How to Display a Video File in Python using OpenCV


In this article, we show how to display a video file in Python using the OpenCV module.

OpenCV allow us to perform a number of image and video functions.

Using OpenCV, we can display a video file and watch it just like any other video.

But it's not as straightforward as simply a play() function.

This is because OpenCV isn't really meant for humans. It's a library that's chiefly meant for computational analysis on images (videos are streams of images). Therefore, when using the cv2.imshow() function to show a video in OpenCV, it will go through a video very quickly, because computers can analyze videos much quicker than we can watch them. This is a good thing for computers to analyze videos, because it can do so very fast. However, to be watchable by humans requires us to slow these speed down considerably.

Therefore, even though we can play a video with the cv2.imshow() function, we have to add additional functionality to allow the video to be watchable for a human.

So this is what we do in this code.

We slow down the video using a time delay so that we can make it watchable to a human.

This is shown in the following code below.

Let's now go over this code.

First, we import the cv2 module and the time module. The time module is to create a delay to slow down the video to make it viewable by a human.

Next, we create a variable, cap. We assign this variable to, cv2.VideoCapture('yoga.mp4). This allows us to open up the video in the current working directory named yoga.mp4. We can now use OpenCV functions to analyze this video.

One of the most important pieces of information to get from this video in order to make it human viewable is its frames per second. The frames per second tells us how many frames (or images) there are per every second of this video. The frames per second determines the speed at which we show the video.

When playing a video using OpenCV, we want to make sure that the video actually exists and can be found. If not, we have an error message. We check this with the isOpened() function. If it's false, then the file doesn't exist.

In the next line, we check if the video can be opened. If it can, we read in the video file.

The ret variable checks to see if frames are still being returned. If htey are, we now add a time delay to the video file. We do this using the time.sleep() function. Using the function, time (period)= 1/frequency, we can calculate the time that makes this human viewable. We create this delay in time.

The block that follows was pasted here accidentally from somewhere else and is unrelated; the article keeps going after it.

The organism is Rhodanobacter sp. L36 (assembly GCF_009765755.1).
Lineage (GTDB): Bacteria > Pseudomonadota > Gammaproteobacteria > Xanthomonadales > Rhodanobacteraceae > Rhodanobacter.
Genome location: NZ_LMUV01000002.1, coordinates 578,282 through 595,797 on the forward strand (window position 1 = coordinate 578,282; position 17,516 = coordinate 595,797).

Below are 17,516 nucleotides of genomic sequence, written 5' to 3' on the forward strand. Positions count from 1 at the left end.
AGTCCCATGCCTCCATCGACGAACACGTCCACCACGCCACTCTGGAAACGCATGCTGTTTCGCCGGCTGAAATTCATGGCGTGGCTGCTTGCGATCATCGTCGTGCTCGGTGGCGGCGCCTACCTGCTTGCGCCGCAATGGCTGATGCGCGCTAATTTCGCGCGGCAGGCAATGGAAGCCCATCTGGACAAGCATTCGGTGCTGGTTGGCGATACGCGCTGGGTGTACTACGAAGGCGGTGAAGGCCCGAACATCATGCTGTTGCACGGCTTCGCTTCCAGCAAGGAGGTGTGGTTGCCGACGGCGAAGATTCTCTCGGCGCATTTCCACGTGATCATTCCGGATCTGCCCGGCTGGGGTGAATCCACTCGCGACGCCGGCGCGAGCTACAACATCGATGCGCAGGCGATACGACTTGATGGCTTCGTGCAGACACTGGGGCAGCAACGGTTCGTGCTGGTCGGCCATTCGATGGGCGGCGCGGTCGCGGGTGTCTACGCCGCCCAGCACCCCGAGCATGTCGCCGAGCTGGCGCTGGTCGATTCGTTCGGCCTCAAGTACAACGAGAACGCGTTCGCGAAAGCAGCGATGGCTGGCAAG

Next, we show frames using the cv2.imshow() function.

Next, we create code simply so that we can break out of the video file any time we want using the 'q' button.

We have another else statement there that closes the video when there are no more frames to show, meaning the video ended.

We then stop the reading of the video and destroy all windows.

So the key to displaying a video that can be watched by a human in normal speed in Python using the OpenCV function is to determine the frames per second of the video and then set a time delay so that the video is slowed down based on this frames per second value.

We then can view a video with normal speed when there arises a need to review a video with human eyes. Again, computers don't need this slow speed, as they can do calculations much faster than we can watch.

How to Display A Video in Grayscale with OpenCV

Just to add in an additional modification to show the versatility of OpenCV, we make the video in grayscale. It just shows you some of the functionality that OpenCV has that creates modifications to your videos, if needed.

The code to make a human viewable video in grayscale is shown below.

We create a variable, gray, which we set equal to, cv2.cvtColor(frame, cv2.COLOR_BGR2GRAY)

This converts the color to grayscale.

We then show the video using the cv2.imshow() function.

This code specifically makes the video human viewable by adding a time delay. With the time delay removed, the video is in grayscale but will be at a much faster speed. If not needed to be watched but simply analyzed by a computer, no time delay is necessary but would be disadvantageous due to analysis at a slower speed.

So something like adding grayscale to a video shows the versality of OpenCV to not simply allow you to watch a video but to do so in alternative colors.

And this is how we can display a video in Python using the OpenCV module.

Related Resources

How to Draw a Rectangle in Python using OpenCV

How to Draw a Circle in Python using OpenCV

How to Draw a Line in Python using OpenCV

How to Add Text to an Image in Python using OpenCV

How to Display an OpenCV image in Python with Matplotlib

How to Use Callback functions to Connect Images to Events in Python using OpenCV

How to Check for Multiple Events in Python using OpenCV

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